Are Solar Stocks a Buy After the Climate Bill Rally?
Renewable energy stocks gain on surprise climate bill news.
Solar stocks gained on the surprising news that U.S. Senate Majority Leader Chuck Schumer and Sen. Joe Manchin reached agreement on a bill that would provide hundreds of billions of dollars for efforts to fight climate change over a 10-year period.
Morningstar analyst Brett Castelli, who covers companies in the renewable energy space, sees the bill providing a tailwind for names in the residential solar industry, such as Sunrun and SunPower (SPWR).
If approved, the bill “is a gamechanger for (the) domestic manufacturing of items such as solar panels, which historically have been largely imported,” Castelli says. First Solar (FSLR) is one company that he thinks is poised to benefit from the bill's tax credits for the manufacturers of both solar and wind systems.
The legislation would also provide incentives for new technologies that previously were not eligible for tax credits.
“This includes areas such as clean hydrogen and stand-alone energy storage,” Castelli says. “We view these as among the biggest beneficiaries.”
That means there will be an increase in expectations for the number of renewable energy projects in coming years, Castelli says. He expects this will be especially meaningful for firms exploring newer technologies, such as Plug Power and its hydrogen solutions.
While the bill is exciting for solar stock investors, the actual implications have yet to be fleshed out, much less passed by Congress. “Currently the market is painting with a broad brush, but the details have the potential to distinguish winners and losers in the industry,” Castelli says. Investors should continue to be cautious about which solar companies they choose to invest in.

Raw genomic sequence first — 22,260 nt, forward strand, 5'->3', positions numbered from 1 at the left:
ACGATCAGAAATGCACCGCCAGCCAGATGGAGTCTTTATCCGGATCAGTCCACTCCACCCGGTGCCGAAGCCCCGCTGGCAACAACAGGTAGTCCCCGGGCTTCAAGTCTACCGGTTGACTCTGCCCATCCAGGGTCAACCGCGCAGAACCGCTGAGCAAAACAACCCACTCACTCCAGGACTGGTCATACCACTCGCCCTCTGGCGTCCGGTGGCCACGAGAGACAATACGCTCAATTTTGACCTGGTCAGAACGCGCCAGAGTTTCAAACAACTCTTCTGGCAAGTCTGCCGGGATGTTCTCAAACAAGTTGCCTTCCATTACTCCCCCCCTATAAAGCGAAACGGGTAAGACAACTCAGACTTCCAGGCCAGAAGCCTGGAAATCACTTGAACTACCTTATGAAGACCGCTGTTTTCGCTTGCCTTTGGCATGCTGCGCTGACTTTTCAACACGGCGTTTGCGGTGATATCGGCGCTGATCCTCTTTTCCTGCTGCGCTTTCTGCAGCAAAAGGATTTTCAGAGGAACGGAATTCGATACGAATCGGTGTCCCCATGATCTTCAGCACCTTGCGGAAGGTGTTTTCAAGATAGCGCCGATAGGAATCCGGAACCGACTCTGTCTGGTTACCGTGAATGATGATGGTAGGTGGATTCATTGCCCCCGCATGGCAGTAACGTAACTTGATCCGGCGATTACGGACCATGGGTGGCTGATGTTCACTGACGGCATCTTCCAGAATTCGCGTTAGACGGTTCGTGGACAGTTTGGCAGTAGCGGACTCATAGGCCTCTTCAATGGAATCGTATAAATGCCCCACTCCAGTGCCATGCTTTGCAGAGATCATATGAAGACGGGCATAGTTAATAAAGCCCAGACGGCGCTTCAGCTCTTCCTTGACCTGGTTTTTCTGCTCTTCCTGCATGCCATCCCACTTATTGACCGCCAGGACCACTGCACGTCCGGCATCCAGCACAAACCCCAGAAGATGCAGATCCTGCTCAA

The solar industry is still incredibly competitive. Right now, the solar stocks covered by Castelli have yet to earn an economic moat rating, meaning that none of the firms have achieved a durable competitive advantage versus their peers, through things like high switching costs or intangible assets like patents. Castelli also warns that investors should keep an eye on energy prices when choosing to invest in solar.
“Solar and wind compete against natural gas, so if those prices remain elevated for longer than expected, it will be a positive for renewables, and vice versa” he says.
Many solar stocks were already considered fairly valued by Castelli before the rally sparked by the climate bill.
While he intends to raise his fair value estimates by 10% or more for solar firms, with increases varying depending on the company, many would still not be significantly undervalued at recent prices.
Castelli views SunPower and Plug Power as the most attractive among the group.
Jakir Hossain does not own (actual or beneficial) shares in any of the securities mentioned above. Find out about Morningstar’s editorial policies.